The soundstage is the only good part, it's the wider due to the bass boost and upper midrange scoop. However, 1612 has a good synergy with shouty or sharp IEMs and headphones, for obvious reasons. For example, using with my TRI Starlight, which is a super bright sharp V-shaped IEM, the timbre gets more tamed and smooth.
However, pairing with the Kinera Nanna, it becomes a complete mess, because the sound of this IEM is already thick, mellow and average on details. At the end, It's all a matter of synergy. But still, there are better options than the OPA1612 on the market today. You can find better amps and op-amp which are warmer without being dark and muddy.

V5i is the clear winner here.

JRC 5532DD

Dead flat, lifeless and distant sounding. Average to low detail. Worst op amp I ever tried. V5i beats it in every single aspect.

V5i all the way.


I know it's a different kind of comparison, but I find it interesting to make one, due to its huge popularity and efficiency.
BTR5 is more neutral and brighter and its midrange isn't as pronounced and organic as the V5i. Treble and bass extends more on the BTR5 and the same goes to soundstage's width and depth. It's difficult to define a winner here. Again, It's all a matter of synergy: I would choose the V5i when using with a more V-shaped and harder to drive IEM or headphone, because it will give me the fluidity that is missing in the midrange, but I would stick with the FiiO when using a more balanced earphone that doesn't require much power and correction to its sound.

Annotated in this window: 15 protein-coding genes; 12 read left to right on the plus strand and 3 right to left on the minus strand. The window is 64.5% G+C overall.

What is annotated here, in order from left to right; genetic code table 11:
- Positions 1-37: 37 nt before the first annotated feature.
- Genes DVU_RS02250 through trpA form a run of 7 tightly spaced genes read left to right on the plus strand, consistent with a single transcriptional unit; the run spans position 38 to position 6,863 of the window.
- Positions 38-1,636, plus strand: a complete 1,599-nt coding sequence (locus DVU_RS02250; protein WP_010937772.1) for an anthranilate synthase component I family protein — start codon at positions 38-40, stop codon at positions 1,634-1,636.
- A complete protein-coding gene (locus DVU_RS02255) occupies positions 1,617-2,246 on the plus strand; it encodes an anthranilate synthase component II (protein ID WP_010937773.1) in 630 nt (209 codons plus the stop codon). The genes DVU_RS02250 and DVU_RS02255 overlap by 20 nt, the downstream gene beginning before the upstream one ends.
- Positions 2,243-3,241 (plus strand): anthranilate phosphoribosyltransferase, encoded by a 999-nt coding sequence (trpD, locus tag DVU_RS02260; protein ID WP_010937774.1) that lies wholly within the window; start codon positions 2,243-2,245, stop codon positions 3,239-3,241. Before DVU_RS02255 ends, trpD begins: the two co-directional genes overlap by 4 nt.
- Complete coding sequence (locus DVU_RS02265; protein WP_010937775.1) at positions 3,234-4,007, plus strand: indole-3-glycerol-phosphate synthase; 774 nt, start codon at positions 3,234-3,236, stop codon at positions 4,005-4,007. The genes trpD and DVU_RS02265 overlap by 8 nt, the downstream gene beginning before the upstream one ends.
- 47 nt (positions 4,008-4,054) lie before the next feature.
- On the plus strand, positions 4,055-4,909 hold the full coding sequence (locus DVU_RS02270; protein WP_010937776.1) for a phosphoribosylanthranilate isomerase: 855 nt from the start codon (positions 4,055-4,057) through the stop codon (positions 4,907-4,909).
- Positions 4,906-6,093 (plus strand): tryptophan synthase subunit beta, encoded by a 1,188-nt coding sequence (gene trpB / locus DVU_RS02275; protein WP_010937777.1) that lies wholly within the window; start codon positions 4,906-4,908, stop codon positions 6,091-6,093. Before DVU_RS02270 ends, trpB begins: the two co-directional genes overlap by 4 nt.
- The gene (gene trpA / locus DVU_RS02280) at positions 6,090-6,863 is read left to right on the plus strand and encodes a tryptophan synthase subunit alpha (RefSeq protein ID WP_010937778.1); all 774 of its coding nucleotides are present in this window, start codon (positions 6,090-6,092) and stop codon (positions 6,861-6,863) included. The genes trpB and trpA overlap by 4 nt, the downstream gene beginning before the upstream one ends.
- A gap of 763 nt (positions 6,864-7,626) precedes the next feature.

Burson V5i gives you a significant upgrade from the stock OPA1612, also beating most op-amps from its price bracket. It can be a bit expensive for some people, but it will definitively sastisfy those seeking for a more organic and mid-centric sound.